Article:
• Member Since 13th May, 2012
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McPoodle


A cartoon dog in a cartoon world

More Blog Posts178

  • 29 weeks
    The final sequel to "The Perfect Little Town of Ponyville" is complete

    I'll make this short and to the point: If you were holding off on reading any of the sequels to "The Perfect Little Village of Ponyville" because the series as a whole wasn't finished, you no longer have that excuse. "My World Is Empty Without You" is complete.

    ...Of course, if you didn't like any of the sequels to "Perfect Little Village", then you may go back to your business.

    2 comments · 170 views
  • 37 weeks
    The End of an Era

    Alright, I have finally gotten around to finishing the long series of stories that began with "The Perfect Little Village of Ponyville", with the generous help of my co-writer and "voice of Fluttershy", Hope:

    Read More

    3 comments · 298 views
  • 51 weeks
    I'm looking for a song to use in an upcoming fic

    I'm working on "My World Is Empty Without You" (with help from my volunteer "voice of Fluttershy")--the conclusion to the series of stories that began with "The Perfect Little Village of Ponyville". The series has been building up the character of Vinyl Scratch, giving her the ability to use music to shape the reality of the [spoilers]

    Read More

    6 comments · 167 views
  • 57 weeks
    Story Ideas #8: [Untitled]

    The name of this story is the name of the main character. The obvious name for this character happens to be the same as that of a prominent brony. If I used that name as the title, then you would all think it is about him instead of about my original character. Since I suck at names, that means this story is called [Untitled].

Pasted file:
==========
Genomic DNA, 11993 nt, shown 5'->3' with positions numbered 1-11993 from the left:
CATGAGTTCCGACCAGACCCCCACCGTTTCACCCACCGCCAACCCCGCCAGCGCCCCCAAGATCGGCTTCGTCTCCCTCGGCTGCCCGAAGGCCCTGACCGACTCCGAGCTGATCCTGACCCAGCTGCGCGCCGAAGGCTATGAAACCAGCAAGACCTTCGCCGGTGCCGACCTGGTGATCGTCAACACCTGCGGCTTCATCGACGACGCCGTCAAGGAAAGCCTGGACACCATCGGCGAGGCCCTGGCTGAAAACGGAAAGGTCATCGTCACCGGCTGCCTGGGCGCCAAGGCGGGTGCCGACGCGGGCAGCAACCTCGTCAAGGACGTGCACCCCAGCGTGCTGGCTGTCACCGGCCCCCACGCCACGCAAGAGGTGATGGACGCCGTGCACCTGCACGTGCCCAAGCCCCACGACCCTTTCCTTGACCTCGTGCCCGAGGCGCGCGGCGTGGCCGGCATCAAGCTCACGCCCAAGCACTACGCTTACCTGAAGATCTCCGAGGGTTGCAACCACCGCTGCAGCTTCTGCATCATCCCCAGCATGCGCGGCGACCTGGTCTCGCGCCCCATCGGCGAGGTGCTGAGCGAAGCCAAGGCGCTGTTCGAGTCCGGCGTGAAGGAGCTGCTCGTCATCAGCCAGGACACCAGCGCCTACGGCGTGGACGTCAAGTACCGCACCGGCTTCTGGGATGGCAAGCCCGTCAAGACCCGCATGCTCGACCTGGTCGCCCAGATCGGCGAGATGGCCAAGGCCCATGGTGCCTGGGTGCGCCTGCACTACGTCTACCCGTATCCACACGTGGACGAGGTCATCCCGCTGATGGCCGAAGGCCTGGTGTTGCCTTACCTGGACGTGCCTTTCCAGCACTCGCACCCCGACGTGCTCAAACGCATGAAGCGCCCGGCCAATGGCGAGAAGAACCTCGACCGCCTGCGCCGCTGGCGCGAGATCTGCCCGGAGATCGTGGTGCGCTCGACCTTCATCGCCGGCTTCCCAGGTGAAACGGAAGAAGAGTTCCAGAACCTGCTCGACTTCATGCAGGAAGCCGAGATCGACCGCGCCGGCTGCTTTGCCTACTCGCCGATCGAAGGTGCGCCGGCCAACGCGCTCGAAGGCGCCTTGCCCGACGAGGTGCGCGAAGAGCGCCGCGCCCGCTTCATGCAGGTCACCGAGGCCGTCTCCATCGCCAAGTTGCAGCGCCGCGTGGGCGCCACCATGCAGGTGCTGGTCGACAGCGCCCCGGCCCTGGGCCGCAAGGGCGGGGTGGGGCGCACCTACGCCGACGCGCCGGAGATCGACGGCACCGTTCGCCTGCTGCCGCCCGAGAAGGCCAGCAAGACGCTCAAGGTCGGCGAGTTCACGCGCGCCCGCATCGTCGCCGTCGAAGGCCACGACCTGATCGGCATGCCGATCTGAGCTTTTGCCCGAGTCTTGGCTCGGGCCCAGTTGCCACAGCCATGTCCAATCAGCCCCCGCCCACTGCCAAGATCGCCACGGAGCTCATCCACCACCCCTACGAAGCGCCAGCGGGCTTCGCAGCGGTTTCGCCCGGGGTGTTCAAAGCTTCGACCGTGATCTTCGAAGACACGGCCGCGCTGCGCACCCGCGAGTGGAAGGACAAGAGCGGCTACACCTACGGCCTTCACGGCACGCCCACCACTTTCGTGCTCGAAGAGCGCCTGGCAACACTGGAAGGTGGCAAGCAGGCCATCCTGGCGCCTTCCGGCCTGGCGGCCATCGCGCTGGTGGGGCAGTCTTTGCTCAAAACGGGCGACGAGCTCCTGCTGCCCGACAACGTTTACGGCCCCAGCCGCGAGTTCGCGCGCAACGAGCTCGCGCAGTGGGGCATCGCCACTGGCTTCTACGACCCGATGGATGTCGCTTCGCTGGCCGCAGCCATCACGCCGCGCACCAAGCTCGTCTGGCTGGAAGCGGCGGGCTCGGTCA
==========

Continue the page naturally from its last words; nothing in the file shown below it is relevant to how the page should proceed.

Read More

    2 comments · 158 views
  • 57 weeks
    Story Ideas #7: Scenes from a Childhood

    I wrote “Equestrian Business” with the goal of opening up avenues for new Equestria Girls stories. This one is mine.

    Read More

    2 comments · 144 views
Sep
29th
2015

The Best of All Possible Worlds: Proposed Soundtrack · 7:14am Sep 29th, 2015

So, I finally finished up what I’ve been calling my “Stupid Project”. “Stupid”, because in the grand order of things, it only deserved about three hours of my time, instead of the nine months I have wasted on it and it alone, with very few exceptions. The project is a proposed soundtrack for The Best of All Possible Worlds. Yes, it’s also a soundtrack for you readers, but primarily, it’s a soundtrack for the theoretical producer of an eventual audio play, assuming that ever materializes.

I figure that’s about the most I could contribute to such an imaginary project: You do not want to see what happens whenever I’m put in charge of other people; my audio recording and editing equipment are distinctly sub-par; and my voice puts insomniacs to sleep. So all I’ve got is the story, and my musical instincts, which I think are a bit above average. Of course, there’s a good chance that said audio play wouldn’t use any of the selections from my list, to avoid the wrath of the YouTube copyright police. Have I mentioned yet that this is a stupid project?